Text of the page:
Timmy was the most upset about getting us stranded, but to be honest, I was thrilled. First of all, he couldn’t have predicted this would happen, and it wasn’t his fault. Secondly, I actually had time to write about SXSW, and I caught up on old Reverb assignments too. I sat down in the downstairs breakfast nook, sipping the coffee that gurgled out of spouts from rectangular machines. The boys decided that after all the unhealth of SXSW, they’d stretch their legs and take a walk, experience Wichita Falls. Timmy and Father Guido would accompany Tim O to the bus station.
Two or so hours later, Timmy and Father Guido smashed into the hotel room, obliterated drunk, having only made the walk down the street to a sports bar. It was wonderful. To give them credit, it wasn’t their fault; there was nothing else around. First they checked on the mechanic, who said they would take the car apart tonight to be ready for the parts tomorrow; and then they just went in to shoot some pool before Tim O had to leave.
But the tattooed bartender slammed 32 oz beers on the table, and then another generous gentleman bought a round of the same for the entire bar (presumably like, an old decrepit guy and the jukebox, but still). They had to drink fast, because Tim O had to take off. He ultimately ended up running, running to the station, having downed 64 ounces of beer, about to miss the bus; and he barely made it on, just jumped on the first one he saw pulling away and luckily it was right. He rode through the night and got to Boulder in the morning.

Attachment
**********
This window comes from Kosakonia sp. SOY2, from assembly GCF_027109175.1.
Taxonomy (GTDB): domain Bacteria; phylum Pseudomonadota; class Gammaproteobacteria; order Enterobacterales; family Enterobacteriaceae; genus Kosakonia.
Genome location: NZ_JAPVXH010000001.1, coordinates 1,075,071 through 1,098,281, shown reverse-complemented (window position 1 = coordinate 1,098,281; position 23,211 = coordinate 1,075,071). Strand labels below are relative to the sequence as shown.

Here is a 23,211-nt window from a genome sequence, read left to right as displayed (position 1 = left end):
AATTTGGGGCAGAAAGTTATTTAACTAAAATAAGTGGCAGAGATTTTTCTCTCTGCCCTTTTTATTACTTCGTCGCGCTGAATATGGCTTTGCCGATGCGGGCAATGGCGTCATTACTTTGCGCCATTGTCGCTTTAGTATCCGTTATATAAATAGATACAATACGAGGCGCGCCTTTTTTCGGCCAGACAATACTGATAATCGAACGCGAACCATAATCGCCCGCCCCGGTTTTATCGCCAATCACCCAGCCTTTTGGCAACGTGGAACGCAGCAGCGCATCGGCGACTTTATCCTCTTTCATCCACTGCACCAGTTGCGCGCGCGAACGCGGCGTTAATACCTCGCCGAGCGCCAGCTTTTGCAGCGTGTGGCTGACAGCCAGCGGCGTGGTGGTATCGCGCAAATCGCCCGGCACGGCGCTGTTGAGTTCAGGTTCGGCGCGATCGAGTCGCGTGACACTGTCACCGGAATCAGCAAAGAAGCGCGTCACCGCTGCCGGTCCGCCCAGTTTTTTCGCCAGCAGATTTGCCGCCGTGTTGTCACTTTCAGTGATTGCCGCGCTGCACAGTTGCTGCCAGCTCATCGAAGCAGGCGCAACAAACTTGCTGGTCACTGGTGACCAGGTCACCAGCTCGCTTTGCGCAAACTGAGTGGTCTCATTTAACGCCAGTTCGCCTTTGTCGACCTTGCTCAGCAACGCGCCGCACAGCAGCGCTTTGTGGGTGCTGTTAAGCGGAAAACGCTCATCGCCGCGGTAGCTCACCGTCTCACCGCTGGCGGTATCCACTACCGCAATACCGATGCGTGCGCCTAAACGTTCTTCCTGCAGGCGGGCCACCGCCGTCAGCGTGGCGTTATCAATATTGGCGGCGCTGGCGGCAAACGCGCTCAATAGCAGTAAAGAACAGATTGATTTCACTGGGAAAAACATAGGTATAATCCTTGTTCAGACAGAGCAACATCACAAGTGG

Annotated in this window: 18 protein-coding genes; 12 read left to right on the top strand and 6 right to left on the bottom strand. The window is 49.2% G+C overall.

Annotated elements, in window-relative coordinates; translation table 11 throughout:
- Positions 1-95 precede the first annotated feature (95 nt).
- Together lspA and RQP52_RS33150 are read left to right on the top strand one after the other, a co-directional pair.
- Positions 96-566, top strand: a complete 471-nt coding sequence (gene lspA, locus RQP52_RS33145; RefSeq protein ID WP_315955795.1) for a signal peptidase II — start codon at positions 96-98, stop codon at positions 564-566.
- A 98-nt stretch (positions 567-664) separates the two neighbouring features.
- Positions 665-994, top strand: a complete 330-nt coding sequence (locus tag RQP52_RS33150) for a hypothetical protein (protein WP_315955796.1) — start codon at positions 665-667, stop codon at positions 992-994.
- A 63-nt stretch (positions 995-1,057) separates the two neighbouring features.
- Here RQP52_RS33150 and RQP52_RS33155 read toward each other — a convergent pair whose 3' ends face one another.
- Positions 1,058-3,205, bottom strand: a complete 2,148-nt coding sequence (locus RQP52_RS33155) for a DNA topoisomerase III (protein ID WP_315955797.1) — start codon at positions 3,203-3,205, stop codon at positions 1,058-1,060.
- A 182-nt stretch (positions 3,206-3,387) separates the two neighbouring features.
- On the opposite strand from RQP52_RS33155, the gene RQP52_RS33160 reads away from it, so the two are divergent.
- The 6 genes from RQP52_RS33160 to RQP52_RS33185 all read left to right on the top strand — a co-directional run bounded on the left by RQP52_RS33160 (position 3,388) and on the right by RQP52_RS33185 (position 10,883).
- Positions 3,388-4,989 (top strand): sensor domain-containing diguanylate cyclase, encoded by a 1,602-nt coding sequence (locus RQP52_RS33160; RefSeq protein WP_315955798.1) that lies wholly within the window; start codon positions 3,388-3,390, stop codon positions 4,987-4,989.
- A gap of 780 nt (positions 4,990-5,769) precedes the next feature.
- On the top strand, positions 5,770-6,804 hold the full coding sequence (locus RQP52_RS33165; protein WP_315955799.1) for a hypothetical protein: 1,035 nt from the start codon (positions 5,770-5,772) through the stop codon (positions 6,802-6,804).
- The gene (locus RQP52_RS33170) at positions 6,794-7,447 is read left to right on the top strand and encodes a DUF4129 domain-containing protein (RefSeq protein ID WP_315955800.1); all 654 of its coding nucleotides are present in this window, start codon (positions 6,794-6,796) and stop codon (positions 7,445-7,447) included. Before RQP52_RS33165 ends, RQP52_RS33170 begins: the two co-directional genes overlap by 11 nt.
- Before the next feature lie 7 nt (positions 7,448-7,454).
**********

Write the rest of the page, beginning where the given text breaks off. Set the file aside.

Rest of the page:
Drunk and in love with being stranded, the boys and I decided to go out on a fancy date, a night on the town in Wichita Falls. And you know what that means: Red Lobster!
I got all purtied up and we even called a cab, which was driven by a darling decrepit old fellow with thick glasses and a bald head. Every cab has the cabbie’s photo and license up on the dash for the passenger’s to see. This license was for an entirely different old man, big bushy beard and silly mustache.
“What kinds of attractions do you suggest for tourists?” we asked.
“Oh, y’all might check out the mall we have here. Yes, there’s the mall.”
“What about mom and pop kinds of restaurants? Something uniquely Texas.”